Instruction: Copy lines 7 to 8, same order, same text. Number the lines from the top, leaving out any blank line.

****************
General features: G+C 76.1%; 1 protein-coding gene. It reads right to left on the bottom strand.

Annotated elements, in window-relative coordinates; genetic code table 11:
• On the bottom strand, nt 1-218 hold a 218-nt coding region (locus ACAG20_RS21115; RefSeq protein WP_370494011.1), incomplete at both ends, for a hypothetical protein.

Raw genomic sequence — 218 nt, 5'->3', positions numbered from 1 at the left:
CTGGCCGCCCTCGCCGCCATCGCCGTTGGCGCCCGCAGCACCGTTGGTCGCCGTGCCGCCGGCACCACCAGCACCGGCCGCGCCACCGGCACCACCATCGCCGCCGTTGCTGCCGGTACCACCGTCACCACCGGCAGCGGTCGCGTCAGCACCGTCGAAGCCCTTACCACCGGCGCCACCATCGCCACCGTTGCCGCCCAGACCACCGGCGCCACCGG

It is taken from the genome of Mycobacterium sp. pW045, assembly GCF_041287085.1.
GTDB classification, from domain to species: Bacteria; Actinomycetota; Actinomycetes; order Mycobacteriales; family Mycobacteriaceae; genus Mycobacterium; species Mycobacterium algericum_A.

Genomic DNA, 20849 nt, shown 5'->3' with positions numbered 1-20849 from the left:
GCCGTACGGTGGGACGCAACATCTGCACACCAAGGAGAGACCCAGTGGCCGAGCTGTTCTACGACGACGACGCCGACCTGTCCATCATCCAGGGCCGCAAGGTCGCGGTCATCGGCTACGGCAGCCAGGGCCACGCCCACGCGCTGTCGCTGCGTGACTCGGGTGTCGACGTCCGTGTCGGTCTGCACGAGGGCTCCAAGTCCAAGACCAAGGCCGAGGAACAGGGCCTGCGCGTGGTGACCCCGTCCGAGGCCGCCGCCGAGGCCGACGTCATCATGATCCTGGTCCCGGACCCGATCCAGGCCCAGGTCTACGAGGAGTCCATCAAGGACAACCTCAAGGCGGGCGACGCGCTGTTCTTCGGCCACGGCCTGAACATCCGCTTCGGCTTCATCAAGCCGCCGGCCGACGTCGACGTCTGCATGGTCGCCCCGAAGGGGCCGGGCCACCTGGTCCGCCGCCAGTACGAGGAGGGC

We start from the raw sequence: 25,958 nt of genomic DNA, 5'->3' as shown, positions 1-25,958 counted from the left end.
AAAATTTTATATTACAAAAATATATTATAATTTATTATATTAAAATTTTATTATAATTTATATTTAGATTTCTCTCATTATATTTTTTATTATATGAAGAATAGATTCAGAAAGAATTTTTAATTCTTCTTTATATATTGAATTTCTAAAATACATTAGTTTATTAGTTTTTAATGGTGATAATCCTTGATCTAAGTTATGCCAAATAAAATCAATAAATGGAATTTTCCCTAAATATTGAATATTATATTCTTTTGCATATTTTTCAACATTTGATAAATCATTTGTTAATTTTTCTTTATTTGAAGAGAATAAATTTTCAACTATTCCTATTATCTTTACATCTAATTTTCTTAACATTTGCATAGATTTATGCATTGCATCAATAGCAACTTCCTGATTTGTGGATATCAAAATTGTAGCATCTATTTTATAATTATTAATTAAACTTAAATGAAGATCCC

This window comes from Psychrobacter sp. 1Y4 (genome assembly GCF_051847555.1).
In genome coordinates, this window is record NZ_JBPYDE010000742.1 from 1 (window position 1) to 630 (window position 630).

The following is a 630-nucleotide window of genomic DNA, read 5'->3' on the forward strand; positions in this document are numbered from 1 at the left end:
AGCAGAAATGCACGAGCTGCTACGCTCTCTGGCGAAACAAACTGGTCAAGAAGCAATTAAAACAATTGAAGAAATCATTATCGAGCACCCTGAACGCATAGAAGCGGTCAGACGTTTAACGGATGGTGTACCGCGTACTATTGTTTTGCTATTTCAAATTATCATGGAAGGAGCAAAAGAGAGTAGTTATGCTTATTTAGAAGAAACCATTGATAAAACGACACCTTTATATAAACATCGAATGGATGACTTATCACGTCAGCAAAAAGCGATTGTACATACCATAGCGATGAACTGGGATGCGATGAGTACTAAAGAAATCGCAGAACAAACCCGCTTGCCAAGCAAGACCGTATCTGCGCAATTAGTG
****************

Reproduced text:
GTDB classification, from domain to species: Bacteria; Actinomycetota; Actinomycetes; order Mycobacteriales; family Mycobacteriaceae; genus Mycobacterium; species Mycobacterium algericum_A.

Genomic DNA, 20849 nt, shown 5'->3' with positions numbered 1-20849 from the left: